Are Individualistic Societies Worse At Responding To Pandemics?

Are Individualistic Societies Worse At Responding To Pandemics?
aelitta/Shutterstock
 

UK Prime Minister Boris Johnson recently suggested that coronavirus infections are higher in the UK than Germany or Italy because Britons love freedom more, and find it harder to adhere to control measures.

Unsurprisingly, this view has attracted a lot of criticism. Some have argued that Germany and Italy love freedom just as much as the UK . Others suggest the difference is down to the quality of these countries’ test and trace systems.

There’s no hard evidence to prove Boris Johnson wrong, but across the Atlantic, economist Paul Krugman has suggested something similar. The US’s poor pandemic response, he says, is down to politicians and policy failing to get people to act responsibly. Loving freedom is, in his eyes, the excuse for “America’s cult of selfishness”.

While we can’t 100% pinpoint the reasons behind the high case numbers in Britain and America, it’s interesting to see the UK prime minister and a Nobel laureate making similar arguments. Just how plausible are their claims?

The power of individualism

“Loving freedom” is hard to measure, but it’s related to the concept of individualism. This cultural trait emphasises personal freedom and standing out, and celebrates individual success. Its opposite is collectivism, which accentuates the embeddedness of individuals in a group and stresses the need to support and learn from the social environment.

The foundational work on individualism was done by the Dutch social psychologist Geert Hofstede. He developed a framework to compare different cultures along six dimensions. These are: how individualist or collectivist a society is, how indulgent it is, what its attitudes towards power and change are, how it deals with uncertainty, and how masculine or feminine its values are.

Within this framework, individualism versus collectivism has turned out to be the most robust and persistent contrast between different cultures. However, on Hofstede’s scale, present-day Germany and Italy are both individualist societies, even if the UK and US top the scale. Johnson’s view of Italy and Germany seems to be stuck in the 1930s.

The roots of these cultural values can be linked to historic patterns of disease intensity across societies. In areas where the threat of infectious disease was higher, such as the tropics, societies developed to be more collectivist to counter those threats. Low levels of interaction with strangers, which characterise collectivist societies, served as an important defence against infection. In contrast, individualistic societies had more diverse social networks and less reliance on stable patterns of social interaction, making contagion more likely.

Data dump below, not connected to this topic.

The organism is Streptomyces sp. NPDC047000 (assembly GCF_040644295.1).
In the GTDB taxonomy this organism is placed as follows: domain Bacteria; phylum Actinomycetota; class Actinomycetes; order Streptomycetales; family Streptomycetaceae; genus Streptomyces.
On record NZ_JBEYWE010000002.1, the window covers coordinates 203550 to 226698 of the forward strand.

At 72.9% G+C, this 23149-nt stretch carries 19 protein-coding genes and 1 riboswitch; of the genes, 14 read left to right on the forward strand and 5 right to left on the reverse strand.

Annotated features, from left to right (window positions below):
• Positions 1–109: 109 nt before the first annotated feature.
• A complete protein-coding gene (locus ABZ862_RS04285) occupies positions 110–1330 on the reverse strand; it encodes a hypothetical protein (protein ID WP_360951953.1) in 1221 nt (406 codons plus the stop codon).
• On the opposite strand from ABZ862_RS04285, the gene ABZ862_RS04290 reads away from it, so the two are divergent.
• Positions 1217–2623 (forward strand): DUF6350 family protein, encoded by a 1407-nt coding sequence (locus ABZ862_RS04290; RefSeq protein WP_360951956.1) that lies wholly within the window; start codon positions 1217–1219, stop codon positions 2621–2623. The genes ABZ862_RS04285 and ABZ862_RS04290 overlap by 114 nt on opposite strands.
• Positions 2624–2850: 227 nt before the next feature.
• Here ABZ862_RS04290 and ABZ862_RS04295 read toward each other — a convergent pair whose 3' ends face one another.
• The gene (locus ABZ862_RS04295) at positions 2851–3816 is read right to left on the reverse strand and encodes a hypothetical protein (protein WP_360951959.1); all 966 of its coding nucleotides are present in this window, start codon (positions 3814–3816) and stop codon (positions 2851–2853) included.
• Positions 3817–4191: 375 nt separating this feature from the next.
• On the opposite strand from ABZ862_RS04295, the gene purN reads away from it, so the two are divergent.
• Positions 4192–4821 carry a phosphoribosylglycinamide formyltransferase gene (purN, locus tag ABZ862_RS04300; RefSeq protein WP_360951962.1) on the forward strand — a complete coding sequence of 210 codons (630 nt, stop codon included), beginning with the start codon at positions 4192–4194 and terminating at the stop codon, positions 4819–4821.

Importantly, these cultural traits still have real-world impacts today. They don’t just shape social norms, but also drive economic behaviour, for example. Research shows having a more individualistic culture leads to more innovation and growth, because such societies attach higher social status to innovators.

But there are also drawbacks. While individualistic societies may have an edge in fostering radical innovation, Hofstede argues they are at a disadvantage when it comes to rapid collective action and coordination. This is because people there are encouraged to have different views, speak their mind, and question and debate decisions. Building the consensus needed for policies to work may take longer.

Has social culture influenced COVID?

COVID-19 has reached almost every country in the world, and yet has resulted in very different outcomes. So far, epidemiologists have offered numerous explanations for this disparity, including differences in demographics, urbanisation, quality of health systems, the natural environment, and the speed of government responses.

However, we argue that culture also matters. Because consensus is more readily achieved in collectivist societies, their conditions are better for introducing fast and effective action to contain disease. These countries also have strong social mechanisms based around shame and not wanting to “lose face”, which may drive compliance with control measures, making government actions more effective.

are individualistic societies worse at responding to pandemicsPeople in individualistic countries may have wider social networks. Rawpixel.com/Shutterstock

Social networks in collectivist societies also tend to be more localised and oriented towards people’s close contacts (typically their extended family). This creates natural social bubbles, lowers social mixing and diversity, and therefore slows down the spread of the virus.

And at an individual level, cultural values can influence personal decisions on such basic things as wearing a face mask or keeping social distance. There’s already work showing that in the US, in areas with a history of frontier settlements and a more individualistic culture, people are less likely to wear face masks and socially distance.

Given that cross-country data on individualism is publicly available, it’s not difficult to begin to evaluate how it relates to COVID-19. Looking at data from early on in the pandemic – when differences between individualist and collectivist countries were likely to be most pronounced, given the potentially different speeds of their responses – there’s a raw correlation between COVID-related deaths per capita and countries’ individualism scores. This correlation remains when we compare individualism scores with countries’ deaths per number of cases, to control for different amounts of testing.

Countries’ individualism scores plotted against COVID-19 deaths per number of cases.Countries’ individualism scores plotted against COVID-19 deaths per number of cases. Data from May 2020. Author provided